Monday, June 7, 2010

Titanium Cutlery...?

So, after he delivered the magnum opus on the Cowboy Ribeye steak, I got interesting discovering just what cutlery Tyler Florence was using in his kitchen. Interestingly enough, the answer is: His own brand of Titanium blades... sort of.

Understand, he just introduced these items at the end of 2009. The overwhelming majority of his TV shows were recorded prior to this point. Ergo, you will see him cutting with a German Chef's knife almost all the time. Looks like a ducedly fine blade also.

Second, these blades aren't exactly titanium. They are titanium clad high-carbon steel. Most of the sharpness freaks believe high-carbon steel destroys everything in terms of sharpness. Well... I've got news for you. You need to have a look at Cubic Zirconia. Ceramic is a lot sharper than high carbon.

Evidently, the big problem with high-carbon is that it rusts, stains, reacts with food, leaves a little of itself in your food, etc. Evidently, cutlery theorists believe they can contain reactivity, staining, rusting, etc. by simply encasing or cladding, a cast high-carbon steel blade in Titanium. Titanium is not as impervious to the elements as Cubic Zirconia, but it is dramatically better than any other metal known to mankind.

I thought I saw Tyler wielding a ceramic black blade like mine recently, but such was not the case. It was one of his own Titanium blades.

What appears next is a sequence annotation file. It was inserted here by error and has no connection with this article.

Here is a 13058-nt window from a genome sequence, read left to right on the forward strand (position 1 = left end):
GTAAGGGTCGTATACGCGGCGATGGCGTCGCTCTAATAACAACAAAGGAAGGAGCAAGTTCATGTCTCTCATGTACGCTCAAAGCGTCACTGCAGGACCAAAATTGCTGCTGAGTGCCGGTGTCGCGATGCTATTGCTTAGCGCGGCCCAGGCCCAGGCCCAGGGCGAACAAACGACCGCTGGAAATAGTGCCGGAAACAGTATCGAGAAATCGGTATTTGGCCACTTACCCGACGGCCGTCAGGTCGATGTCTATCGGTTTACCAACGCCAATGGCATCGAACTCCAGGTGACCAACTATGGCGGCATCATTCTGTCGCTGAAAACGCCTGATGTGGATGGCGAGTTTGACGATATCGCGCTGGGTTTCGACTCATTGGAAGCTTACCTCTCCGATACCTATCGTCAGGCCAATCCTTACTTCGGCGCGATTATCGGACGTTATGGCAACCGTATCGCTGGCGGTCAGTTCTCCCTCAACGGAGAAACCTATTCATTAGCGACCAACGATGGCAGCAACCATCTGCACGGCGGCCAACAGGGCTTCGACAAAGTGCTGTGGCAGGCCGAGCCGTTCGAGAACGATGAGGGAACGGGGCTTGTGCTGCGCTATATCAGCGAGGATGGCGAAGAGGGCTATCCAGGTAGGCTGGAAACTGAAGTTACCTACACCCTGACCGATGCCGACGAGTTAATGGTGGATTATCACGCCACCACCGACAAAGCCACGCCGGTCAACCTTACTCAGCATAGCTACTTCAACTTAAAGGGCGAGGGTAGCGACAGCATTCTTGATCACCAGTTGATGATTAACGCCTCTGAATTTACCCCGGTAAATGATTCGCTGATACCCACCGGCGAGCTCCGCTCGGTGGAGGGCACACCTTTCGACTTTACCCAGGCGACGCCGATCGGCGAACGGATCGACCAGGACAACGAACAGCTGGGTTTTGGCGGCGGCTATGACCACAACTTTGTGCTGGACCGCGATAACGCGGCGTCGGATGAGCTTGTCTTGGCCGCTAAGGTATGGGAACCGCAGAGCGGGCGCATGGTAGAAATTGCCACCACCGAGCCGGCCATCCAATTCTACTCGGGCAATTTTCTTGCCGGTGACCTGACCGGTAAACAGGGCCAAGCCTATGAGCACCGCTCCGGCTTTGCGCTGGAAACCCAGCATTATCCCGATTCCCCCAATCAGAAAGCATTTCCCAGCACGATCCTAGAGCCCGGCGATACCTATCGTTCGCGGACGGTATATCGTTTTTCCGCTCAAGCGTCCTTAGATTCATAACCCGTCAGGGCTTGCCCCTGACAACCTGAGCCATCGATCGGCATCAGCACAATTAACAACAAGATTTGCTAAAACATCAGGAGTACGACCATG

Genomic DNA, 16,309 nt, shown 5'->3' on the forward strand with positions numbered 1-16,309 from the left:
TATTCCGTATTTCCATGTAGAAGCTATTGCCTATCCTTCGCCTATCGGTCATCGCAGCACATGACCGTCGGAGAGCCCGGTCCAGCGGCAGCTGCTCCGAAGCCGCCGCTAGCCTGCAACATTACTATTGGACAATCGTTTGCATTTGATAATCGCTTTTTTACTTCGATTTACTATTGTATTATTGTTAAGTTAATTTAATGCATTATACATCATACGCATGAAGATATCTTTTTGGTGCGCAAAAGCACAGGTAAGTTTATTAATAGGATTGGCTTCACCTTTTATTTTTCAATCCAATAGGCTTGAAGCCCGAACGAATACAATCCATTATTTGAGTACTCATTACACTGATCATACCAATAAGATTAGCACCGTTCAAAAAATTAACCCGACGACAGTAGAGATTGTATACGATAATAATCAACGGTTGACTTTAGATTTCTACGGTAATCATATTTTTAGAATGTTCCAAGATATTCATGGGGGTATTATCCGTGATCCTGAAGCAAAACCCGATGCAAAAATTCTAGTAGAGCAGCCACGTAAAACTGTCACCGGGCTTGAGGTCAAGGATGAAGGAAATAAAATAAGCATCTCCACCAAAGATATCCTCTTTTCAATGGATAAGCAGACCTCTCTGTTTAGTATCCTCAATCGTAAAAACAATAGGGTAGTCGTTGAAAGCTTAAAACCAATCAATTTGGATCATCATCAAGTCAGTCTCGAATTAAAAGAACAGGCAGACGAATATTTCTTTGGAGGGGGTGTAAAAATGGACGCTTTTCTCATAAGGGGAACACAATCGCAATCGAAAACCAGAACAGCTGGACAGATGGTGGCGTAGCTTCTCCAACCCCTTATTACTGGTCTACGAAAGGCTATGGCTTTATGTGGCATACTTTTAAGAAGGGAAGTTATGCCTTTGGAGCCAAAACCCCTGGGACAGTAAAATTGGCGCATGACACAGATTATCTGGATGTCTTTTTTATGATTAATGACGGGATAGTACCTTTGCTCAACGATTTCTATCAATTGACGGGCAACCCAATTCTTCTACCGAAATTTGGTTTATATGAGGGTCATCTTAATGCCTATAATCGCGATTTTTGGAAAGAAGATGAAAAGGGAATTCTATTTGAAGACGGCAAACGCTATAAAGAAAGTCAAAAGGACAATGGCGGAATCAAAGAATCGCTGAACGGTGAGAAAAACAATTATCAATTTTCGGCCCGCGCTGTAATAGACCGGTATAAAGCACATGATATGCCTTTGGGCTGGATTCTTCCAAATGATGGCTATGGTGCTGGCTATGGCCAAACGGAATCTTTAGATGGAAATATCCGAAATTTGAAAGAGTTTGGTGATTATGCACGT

In any case, he got me to buy in. I've been looking around for a high-carbon blade with Kullens on it to do some cheese & panchetta chopping. He's got it, and more. Further, the price is cheap. It's basically $40 per blade. At that price, I can't afford not to try it. Who knows, maybe they are fantastic.

Doesn't sound cheap to you? It is, trust me on this one. Ronco and Ginsu won't get it done... for long. I had those Ronco knives. I cut myself many times because it took a lot of thrashing force to get it done. All it takes is one slippery thrash and you are bleeding.

This is why I like Kyocera. Everything cuts immediately. Very little effort is required. Using good blades, your more like surgeon with a scalpel than a butcher with a cleaver. Shun has given me some good results. It will be interesting to pit Tyler's Titanium v. Alton's Shun.

Are you ready for a throw down?

I already know that these metal blades can't compare (in terms of sharpness) with Cubic Zironia. You need to conduct a serious study of edge width before commenting on this subject. Edge science is pretty straightforward. Edge width defines sharpness. A steep angle (15 or 16 degrees) helps, but it is the thinness at the razor's edge that defines how sharp it is. It is pretty easy to measure this exactly these day. You just point a circular red laser straight at the edge, and the width of the split at first refraction is your edge width.

Laser refraction measurements scientifically end the question of who is sharpest, but not who is best. You can still argue you want stainless steel for this reason, or Damascus for that, or high carbon steel for the next reason.

In any case, Tyler has convinced me to give his knives a shot at the title. Hopefully I will love them. I don't plan to open any tomato cans with them, as Bobby Flay does with his Shuns.